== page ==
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College Policy 3.20

Fair Use Policy

Instructors may reproduce copyrighted works for the classroom use and for research without securing permission and without paying royalties when the circumstances amount to what the law calls "fair use."

Part 1. "Fair Use" under current copyright laws

In determining whether the use is a "fair use" the law requires consideration of the following factors (17 U.S.C. sec. 107):

  1. The purpose and character of the use, including whether such use is of a commercial nature or is for nonprofit educational purpose;
  2. The nature of the copyrighted work;
  3. The amount and substantiality of the portion used in relation to the copyrighted work as a whole; and
  4. The effect of use upon the potential market for or value of the copyrighted work

The guidelines in this policy discuss the boundaries for fair use of photocopied material. Fair use cannot always be expressed in numbers - either the number of pages copied or the number of copies distributed. Therefore, faculty should weigh the various factors above in A-D to determine whether the intended use of photocopied copyrighted materials is within the spirit of the fair use doctrine. Faculty should secure permission from the copyright owner unless the intended use is clearly permissible under fair use.

Part 2. Guidelines for determining "fair use"

The following guidelines are based in part on the Agreement on Guidelines for Classroom Copying in Not-for-Profit Educational Institutions, which was developed by an ad hoc committee of educators and publishers. These guidelines should be used to judge if intended photocopying of copyrighted materials constitutes fair use in teaching and research.

Subpart A. Single copying for teachers

A single copy may be made of any of the following by or for a teacher at his or her individual request for scholarly research or for use in teaching or preparing to teach a class:

  1. A chapter from a book;
  2. An article from a periodical or newspaper;
  3. A short story, short essay or short poem, whether or not from a collective work;
  4. A chart, graph, diagram, cartoon, or picture from a book, periodical, or newspaper.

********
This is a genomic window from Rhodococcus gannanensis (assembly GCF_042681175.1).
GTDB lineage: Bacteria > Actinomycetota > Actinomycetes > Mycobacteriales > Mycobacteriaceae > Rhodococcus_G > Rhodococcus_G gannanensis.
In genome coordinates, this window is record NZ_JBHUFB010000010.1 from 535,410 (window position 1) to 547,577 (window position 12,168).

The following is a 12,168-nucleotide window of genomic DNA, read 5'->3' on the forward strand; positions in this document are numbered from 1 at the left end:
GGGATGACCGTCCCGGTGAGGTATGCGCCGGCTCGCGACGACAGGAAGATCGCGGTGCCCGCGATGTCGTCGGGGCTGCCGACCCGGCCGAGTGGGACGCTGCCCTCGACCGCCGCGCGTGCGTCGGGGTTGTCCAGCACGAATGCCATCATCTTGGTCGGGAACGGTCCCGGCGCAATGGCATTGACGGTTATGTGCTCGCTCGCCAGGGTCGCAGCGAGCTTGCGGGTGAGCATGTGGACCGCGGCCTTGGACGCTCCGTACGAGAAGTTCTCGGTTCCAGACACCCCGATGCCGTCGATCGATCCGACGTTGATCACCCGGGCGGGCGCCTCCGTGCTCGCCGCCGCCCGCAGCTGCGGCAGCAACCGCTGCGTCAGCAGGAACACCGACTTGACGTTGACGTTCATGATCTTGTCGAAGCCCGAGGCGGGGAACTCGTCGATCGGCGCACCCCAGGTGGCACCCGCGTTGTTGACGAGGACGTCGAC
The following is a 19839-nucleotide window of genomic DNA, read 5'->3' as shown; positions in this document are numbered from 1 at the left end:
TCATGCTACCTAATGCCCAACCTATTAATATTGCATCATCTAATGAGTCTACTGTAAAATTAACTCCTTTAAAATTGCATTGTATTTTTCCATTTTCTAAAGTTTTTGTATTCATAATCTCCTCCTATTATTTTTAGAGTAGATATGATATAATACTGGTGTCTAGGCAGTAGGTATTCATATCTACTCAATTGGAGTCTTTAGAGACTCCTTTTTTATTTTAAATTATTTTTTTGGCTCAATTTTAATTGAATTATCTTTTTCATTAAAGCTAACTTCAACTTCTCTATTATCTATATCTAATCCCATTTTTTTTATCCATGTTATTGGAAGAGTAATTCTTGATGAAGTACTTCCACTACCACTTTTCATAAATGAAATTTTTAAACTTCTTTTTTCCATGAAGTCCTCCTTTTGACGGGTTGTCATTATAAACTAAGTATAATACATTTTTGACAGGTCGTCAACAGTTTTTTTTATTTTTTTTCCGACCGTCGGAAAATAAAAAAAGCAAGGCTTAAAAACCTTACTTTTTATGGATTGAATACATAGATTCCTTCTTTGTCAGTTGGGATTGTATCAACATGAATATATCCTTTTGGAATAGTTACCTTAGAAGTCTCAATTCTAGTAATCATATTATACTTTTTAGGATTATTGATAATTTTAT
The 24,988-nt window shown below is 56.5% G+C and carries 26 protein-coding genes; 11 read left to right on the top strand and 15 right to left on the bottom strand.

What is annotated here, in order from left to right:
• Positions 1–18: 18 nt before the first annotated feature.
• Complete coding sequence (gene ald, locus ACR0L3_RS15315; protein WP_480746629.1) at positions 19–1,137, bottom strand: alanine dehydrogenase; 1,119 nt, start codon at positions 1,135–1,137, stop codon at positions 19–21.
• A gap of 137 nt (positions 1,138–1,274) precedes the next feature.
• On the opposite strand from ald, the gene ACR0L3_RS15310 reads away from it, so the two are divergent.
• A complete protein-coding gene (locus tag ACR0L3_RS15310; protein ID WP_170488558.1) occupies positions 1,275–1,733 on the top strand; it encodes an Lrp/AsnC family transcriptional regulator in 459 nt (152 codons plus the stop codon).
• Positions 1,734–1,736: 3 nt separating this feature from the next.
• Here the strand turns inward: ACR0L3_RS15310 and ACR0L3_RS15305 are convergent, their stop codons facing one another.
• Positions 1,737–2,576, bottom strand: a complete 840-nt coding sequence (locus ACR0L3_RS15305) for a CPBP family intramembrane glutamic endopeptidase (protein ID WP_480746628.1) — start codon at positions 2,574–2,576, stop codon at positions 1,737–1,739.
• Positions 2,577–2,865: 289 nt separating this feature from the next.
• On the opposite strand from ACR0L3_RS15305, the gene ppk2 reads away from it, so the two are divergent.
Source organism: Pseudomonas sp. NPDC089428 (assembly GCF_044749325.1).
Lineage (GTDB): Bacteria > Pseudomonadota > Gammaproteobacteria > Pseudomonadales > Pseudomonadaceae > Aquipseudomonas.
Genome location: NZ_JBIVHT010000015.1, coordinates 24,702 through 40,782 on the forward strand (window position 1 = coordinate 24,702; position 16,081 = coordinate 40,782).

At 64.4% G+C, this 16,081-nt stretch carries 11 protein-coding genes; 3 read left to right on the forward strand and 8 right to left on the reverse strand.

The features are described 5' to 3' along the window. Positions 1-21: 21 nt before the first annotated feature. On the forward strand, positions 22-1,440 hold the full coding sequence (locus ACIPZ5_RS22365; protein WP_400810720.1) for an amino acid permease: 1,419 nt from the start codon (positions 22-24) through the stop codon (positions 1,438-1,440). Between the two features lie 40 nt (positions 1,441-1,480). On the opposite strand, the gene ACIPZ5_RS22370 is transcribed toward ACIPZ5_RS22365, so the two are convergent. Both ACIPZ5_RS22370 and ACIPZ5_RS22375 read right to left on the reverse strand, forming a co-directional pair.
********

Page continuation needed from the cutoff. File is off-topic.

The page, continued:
Subpart B. Multiple copies for classroom use

Multiple copies (not to exceed in any event more than one copy per pupil in a course) may be made by or for the instructor teaching the course for classroom use or discussion provided that:

  1. Copying does not substantially exceed the test of brevity as defined below; and
  2. Copying meets the cumulative effect test as defined below; and
  3. Each copy includes a notice of copyright.

Subpart C. Definitions

Brevity

  • Poetry: A complete poem if less than 250 words or, from a longer poem, an excerpt of not more than 250 words.
  • Prose: Either a complete article, story or essay of less than 2,500 words or an excerpt of not more than 2,500 words from any prose work.
  • Illustration: One chart, graph, diagram, drawing, cartoon, or picture per book or per periodical issue. In some cases, such illustrations are copyrighted individually and cannot be reproduced under fair use.

Cumulative Effect

  • The copying of the material is for only one course per class term of the instructor for whom the copies are made.
  • Not more than one short poem, article, story, essay or two excerpts may be copied from the same author, nor more than three from the same collective work or periodical volume during one class term.
  • There shall not be more than nine instances of such multiple copying for one course during one class term.
  • The limitations stated in (1) and (2) above shall not apply to current news periodicals and newspapers and current news sections of other periodicals.
  • Notwithstanding any of the above, the following shall be prohibited:
    1. There shall be no copying of or from works in ended to be "consumable" in the course of study or of teaching. These works include workbooks, exercises, standardized tests and test booklets, answer sheets, and like consumable materials.
    2. Copyright shall not:
      • substitute for the purchase of books or periodicals;
      • be directed by higher authority;
      • no charge shall be made to the student beyond the actual cost of photocopying.

Part 4. Materials copied and sold in the bookstore

All materials copied and sold to students through the college's bookstore will be considered copying for commercial use and will be subject to permission from copyright owners.

Part 5. Situations not specifically covered by guidelines

The doctrine of "fair use" may permit reproduction of copyrighted works in excess of the word limit restriction specified in the guides. Since this is an area of unclear legal definition, faculty members should use caution and discretion in such copying and should seek permission to copy through the colleges textbook buyer before copying outside of the limits enumerated in these guidelines. Any questions regarding the application of the guidelines in specific cases, whether a work is covered under copyright protection should be referred to the Director of Legal and Administrative Affairs.

Date effective: 7/1/1999
Date last amended: 7/1/1999